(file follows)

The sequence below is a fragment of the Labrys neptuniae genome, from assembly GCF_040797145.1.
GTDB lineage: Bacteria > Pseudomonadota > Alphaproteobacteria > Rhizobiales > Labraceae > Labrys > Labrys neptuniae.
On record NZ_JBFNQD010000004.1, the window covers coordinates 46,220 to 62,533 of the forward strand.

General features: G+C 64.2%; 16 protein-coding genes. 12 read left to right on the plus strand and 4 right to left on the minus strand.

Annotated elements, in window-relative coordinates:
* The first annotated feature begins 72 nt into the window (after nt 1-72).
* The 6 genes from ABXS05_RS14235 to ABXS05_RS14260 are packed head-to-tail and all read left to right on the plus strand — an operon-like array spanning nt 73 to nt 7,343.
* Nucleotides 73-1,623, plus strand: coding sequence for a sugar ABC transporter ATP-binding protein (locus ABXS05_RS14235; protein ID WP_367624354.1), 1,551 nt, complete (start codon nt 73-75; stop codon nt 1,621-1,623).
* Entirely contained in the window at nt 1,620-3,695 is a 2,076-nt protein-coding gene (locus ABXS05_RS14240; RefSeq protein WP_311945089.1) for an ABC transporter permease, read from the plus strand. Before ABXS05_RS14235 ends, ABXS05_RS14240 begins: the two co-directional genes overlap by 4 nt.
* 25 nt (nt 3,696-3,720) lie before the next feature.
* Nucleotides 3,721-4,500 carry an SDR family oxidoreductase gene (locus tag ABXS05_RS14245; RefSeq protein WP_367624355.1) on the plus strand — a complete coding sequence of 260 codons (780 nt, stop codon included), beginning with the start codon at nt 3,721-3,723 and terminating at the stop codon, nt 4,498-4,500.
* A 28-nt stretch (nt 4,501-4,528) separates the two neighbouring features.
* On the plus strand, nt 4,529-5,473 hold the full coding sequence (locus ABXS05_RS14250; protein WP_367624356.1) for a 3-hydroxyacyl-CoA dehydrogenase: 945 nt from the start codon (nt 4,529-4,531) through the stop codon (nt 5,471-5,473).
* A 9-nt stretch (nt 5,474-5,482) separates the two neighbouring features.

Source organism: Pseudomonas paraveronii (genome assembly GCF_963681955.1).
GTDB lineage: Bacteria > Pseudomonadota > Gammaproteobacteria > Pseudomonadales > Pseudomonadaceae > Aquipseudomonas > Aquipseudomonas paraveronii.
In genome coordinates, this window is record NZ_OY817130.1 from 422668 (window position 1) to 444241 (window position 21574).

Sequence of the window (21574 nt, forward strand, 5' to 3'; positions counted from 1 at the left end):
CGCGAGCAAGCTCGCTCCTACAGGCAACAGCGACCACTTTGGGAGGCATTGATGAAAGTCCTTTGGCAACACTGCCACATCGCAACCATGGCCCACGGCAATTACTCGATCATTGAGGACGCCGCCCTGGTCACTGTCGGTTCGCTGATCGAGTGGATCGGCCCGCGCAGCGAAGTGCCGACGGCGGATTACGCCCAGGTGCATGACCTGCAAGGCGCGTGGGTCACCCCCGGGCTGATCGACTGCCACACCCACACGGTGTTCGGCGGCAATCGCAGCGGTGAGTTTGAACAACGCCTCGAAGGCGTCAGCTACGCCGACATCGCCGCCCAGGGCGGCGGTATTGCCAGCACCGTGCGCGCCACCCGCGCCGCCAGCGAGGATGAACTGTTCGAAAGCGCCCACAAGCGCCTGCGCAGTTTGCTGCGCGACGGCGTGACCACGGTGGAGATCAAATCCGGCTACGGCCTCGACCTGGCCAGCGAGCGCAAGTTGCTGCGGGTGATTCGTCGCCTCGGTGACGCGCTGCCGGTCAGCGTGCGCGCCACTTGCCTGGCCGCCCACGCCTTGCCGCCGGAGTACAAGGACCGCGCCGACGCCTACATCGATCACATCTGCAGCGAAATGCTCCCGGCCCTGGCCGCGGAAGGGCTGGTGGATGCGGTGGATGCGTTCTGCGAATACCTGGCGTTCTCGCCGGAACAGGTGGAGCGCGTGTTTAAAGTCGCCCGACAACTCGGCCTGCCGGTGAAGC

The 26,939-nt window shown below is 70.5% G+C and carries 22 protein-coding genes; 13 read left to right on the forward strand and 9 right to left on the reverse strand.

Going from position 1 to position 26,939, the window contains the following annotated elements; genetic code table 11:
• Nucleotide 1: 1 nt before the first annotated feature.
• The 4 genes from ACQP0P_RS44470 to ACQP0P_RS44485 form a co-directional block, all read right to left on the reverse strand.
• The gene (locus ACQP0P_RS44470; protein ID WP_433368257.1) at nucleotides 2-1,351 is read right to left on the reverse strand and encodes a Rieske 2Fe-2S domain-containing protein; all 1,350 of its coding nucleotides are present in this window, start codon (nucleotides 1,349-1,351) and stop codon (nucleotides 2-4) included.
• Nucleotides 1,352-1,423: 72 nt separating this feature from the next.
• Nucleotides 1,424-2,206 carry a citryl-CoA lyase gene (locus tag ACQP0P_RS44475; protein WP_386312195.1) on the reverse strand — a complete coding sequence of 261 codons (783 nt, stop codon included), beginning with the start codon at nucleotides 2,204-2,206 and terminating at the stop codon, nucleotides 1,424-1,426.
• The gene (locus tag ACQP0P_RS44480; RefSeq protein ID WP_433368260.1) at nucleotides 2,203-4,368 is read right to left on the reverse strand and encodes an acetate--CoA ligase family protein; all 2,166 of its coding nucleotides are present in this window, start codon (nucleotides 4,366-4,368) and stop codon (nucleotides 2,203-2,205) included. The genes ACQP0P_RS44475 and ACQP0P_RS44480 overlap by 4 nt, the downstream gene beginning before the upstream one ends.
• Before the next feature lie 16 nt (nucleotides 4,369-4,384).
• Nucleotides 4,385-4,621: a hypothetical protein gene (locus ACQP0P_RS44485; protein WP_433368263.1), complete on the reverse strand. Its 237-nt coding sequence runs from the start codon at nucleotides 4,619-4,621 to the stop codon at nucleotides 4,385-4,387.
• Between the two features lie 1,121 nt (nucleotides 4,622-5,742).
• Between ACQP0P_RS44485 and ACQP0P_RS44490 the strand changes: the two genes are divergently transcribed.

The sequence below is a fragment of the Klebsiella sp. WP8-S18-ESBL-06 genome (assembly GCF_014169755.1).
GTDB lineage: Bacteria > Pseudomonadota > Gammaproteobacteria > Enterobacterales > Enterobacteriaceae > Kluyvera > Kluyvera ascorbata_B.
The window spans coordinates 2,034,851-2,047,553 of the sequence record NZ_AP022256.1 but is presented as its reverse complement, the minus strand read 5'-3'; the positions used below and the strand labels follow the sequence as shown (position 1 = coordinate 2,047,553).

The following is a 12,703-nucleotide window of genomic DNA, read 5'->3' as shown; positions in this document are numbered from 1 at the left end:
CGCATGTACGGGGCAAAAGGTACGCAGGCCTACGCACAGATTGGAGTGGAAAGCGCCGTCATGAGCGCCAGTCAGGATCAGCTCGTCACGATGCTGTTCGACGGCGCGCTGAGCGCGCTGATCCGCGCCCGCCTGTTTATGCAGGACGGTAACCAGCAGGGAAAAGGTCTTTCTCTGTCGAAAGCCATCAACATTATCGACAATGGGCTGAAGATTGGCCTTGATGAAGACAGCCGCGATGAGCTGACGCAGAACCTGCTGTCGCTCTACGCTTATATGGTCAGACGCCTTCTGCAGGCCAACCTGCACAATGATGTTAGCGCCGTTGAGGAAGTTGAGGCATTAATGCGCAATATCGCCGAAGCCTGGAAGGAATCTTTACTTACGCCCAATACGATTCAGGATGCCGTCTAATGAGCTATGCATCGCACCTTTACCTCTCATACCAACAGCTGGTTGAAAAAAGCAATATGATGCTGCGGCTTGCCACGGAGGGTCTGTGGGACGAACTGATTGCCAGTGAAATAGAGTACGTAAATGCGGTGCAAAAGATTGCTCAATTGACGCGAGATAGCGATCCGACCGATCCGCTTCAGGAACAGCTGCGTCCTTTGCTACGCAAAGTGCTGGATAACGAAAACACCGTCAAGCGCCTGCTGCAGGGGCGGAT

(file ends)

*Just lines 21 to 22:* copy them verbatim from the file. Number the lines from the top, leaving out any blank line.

Going from position 1 to position 26,939, the window contains the following annotated elements; genetic code table 11:
• Nucleotide 1: 1 nt before the first annotated feature.